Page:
In the Spotlight – Image 3

In the Spotlight – Image 3

Location Location Location

An old dog biscuit factory would not usually be my first choice of shooting location. Fortunately, evidence of the former use of our venue as a manufacturer of doggy treats was nowhere to be seen. Instead this gorgeous old building has been transformed into stylish loft style apartments, with large expanses of bare brick wall, wooden floors and original industrial style windows.  It was the perfect place in which to shoot some sexy lingerie, edgy nudes, shabby chic glamour.

Normally when arriving at a new location the first hour can be eaten up exploring the possibilities of where to shoot, where the light will be at what time and generally formulating some kind of a plan for the day.  On this occasion however, confronted by the large open plan room with dual aspect floor-to-ceiling windows and rustic brick walls, it was pretty obvious where to start.  The plan can wait…let’s get shooting!

Mixing It Up

Time Check

With the model being the centre of the clock 12 o’clock is located at the edge of the window frame behind the model.

Start with the tricky stuff and things can only get easier is a method I seem to frequently employ and this shoot was no different. This image was shot within the first thirty minutes. Mixing daylight with flash and a smidgen of available continuous light is always a challenge. Using my trusted Bowens studio strobes means having to keep the shutter speed below 1/200s. Picking up that continuous light source meant having to either keep the ISO high, the shutter speed slow or the aperture wide! More likely a combination of all three. So where to start?

Model posed in a chair with blindfold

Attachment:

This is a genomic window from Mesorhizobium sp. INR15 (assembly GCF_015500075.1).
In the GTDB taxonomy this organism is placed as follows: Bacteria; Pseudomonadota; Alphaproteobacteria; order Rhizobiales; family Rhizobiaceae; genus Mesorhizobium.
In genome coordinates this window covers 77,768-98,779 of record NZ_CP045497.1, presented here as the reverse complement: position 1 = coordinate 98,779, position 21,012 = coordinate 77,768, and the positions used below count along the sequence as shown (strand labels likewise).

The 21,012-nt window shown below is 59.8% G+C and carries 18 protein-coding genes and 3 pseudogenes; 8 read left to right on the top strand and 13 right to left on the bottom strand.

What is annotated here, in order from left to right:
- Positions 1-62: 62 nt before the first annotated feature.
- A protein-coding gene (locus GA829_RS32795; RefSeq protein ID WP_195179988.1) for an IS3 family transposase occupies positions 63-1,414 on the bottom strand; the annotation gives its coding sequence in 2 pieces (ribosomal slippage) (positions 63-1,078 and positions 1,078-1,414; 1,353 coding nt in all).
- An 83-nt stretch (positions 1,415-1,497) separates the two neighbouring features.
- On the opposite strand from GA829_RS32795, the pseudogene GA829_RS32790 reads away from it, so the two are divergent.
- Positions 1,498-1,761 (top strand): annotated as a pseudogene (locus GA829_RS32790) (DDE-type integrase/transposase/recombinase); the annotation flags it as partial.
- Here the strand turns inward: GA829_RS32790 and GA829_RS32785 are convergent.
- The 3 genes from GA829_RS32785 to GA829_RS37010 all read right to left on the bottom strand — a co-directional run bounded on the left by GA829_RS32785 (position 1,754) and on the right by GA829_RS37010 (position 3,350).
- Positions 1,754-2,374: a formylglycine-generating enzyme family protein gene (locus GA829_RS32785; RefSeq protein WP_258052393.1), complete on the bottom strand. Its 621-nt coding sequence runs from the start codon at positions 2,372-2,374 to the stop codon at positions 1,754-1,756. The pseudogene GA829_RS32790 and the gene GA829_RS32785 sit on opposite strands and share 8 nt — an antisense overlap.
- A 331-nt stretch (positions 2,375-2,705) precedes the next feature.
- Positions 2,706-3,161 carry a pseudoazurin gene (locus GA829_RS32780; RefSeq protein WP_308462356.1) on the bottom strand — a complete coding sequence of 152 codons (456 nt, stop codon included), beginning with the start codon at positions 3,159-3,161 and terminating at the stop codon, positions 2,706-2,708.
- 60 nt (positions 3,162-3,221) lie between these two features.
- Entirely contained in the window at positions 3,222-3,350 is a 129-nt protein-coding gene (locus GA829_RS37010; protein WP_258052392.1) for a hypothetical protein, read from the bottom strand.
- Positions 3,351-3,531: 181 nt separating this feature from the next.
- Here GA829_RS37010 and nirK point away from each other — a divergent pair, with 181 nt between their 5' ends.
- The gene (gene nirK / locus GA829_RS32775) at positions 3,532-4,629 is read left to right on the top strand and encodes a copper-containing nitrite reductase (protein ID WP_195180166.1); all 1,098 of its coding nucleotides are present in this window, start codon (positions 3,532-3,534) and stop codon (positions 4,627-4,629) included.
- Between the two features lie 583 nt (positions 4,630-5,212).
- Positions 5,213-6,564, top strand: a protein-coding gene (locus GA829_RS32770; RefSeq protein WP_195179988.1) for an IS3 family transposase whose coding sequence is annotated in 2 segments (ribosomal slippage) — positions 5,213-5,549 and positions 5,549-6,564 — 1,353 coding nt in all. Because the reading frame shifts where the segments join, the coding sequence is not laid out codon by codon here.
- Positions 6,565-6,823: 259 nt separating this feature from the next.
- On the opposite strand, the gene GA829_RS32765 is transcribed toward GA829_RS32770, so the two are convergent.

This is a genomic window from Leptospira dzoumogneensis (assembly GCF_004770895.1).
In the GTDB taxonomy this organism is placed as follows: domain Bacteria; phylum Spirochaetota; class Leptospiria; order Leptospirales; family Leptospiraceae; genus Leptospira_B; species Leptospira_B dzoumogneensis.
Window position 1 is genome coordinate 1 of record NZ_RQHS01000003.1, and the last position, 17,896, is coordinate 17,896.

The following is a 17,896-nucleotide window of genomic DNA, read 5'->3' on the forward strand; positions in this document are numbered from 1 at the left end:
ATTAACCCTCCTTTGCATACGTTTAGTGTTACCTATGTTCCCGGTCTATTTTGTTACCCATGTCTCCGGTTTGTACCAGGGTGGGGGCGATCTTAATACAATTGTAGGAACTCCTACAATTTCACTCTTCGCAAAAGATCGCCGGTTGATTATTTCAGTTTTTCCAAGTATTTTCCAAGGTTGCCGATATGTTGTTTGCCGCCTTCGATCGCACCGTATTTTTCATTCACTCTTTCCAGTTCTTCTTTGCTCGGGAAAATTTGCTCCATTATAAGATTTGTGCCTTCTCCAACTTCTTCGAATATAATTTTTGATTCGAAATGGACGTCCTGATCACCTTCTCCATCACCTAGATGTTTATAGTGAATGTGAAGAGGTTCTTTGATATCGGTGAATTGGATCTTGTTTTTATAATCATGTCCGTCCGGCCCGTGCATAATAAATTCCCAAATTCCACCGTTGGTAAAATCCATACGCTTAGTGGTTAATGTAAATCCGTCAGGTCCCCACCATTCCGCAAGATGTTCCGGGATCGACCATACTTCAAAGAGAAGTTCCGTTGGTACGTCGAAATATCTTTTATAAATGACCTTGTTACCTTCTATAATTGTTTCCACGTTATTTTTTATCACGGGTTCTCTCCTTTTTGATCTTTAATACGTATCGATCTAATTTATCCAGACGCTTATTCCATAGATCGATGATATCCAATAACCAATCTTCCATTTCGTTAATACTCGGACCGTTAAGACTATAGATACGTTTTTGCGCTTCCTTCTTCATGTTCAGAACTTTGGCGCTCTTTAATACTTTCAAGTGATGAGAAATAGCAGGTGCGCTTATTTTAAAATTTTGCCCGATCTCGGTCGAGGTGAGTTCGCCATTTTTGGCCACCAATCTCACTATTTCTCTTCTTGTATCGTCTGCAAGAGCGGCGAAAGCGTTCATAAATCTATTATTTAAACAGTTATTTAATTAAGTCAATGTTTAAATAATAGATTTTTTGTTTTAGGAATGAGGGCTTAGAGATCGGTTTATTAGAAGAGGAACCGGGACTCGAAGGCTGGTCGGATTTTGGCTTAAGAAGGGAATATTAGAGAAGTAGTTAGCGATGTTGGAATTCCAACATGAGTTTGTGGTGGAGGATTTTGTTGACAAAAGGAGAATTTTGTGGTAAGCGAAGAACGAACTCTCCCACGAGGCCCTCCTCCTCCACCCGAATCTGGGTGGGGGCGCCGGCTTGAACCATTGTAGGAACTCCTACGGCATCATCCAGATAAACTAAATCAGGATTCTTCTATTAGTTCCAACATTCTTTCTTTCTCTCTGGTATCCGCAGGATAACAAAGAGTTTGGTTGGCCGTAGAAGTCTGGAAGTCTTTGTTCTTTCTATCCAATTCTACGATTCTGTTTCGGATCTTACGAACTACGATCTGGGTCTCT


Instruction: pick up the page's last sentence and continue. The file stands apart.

Nikon D750 + 105mm ISO 100, f3.5 1/100sec Edited with a warm tone for dramatic affect.

Well the most obvious place to begin is with the part of the equation you can’t control – daylight. I took a couple of snaps at different exposures, taking little care to pose the model or compose the shot too carefully.  I soon had a pretty close approximation of where we were at with regards to the daylight exposure. ISO 100, f3.5 and 1/100s was the chosen setting. I was using my 105mm lens and in conjunction with the wide f3.5 aperture I would be able to throw the background out of focus enough to be present but not too distracting. The 1/100sec shutter speed would be fast enough to eliminate any camera shake. The old rule of thumb engrained into me at an early age of “use a shutter speed to match your lens length to avoid camera shake” is stuck in my head like the sound of a broken record. Good advice though, even if we do have the modern benefits of “Vibration Reduction” lenses and the like. The stock standard low noise ISO 100 option was simply a by-product of the aperture and shutter speed, a fortunate one at that.  I know these days we can shoot at insanely high ISO numbers and still keep the noise levels relatively low, but I can still see the increase of unwanted grain from ISO400 and up. The other unwanted side-effect of high ISOs is the lack of contrast as we move up the scale. True, we can add contrast in post-production but as always let’s get as much right in-camera as possible.  ISO100 was dialled in.

Keep Your Distance

Next was deciding where to put our model and how to light her. The idea for this image had long-since formulated itself in my head, now it was just a question of re-creating it in the real world. I wanted to create a feeling of space around the model and represent the size of the room she was in. Positioning her well-away from the background – in this case the full height windows – and letting it drift out of focus would help achieve this. Adding some distant props such as the “stage light” would also help emphasise the distance behind her. Keeping the foreground minimalist with the model posing on a simple chair could also help. The final piece of the puzzle was to create some lighting that would throw some long shadows on the floor again emphasising the sense of space.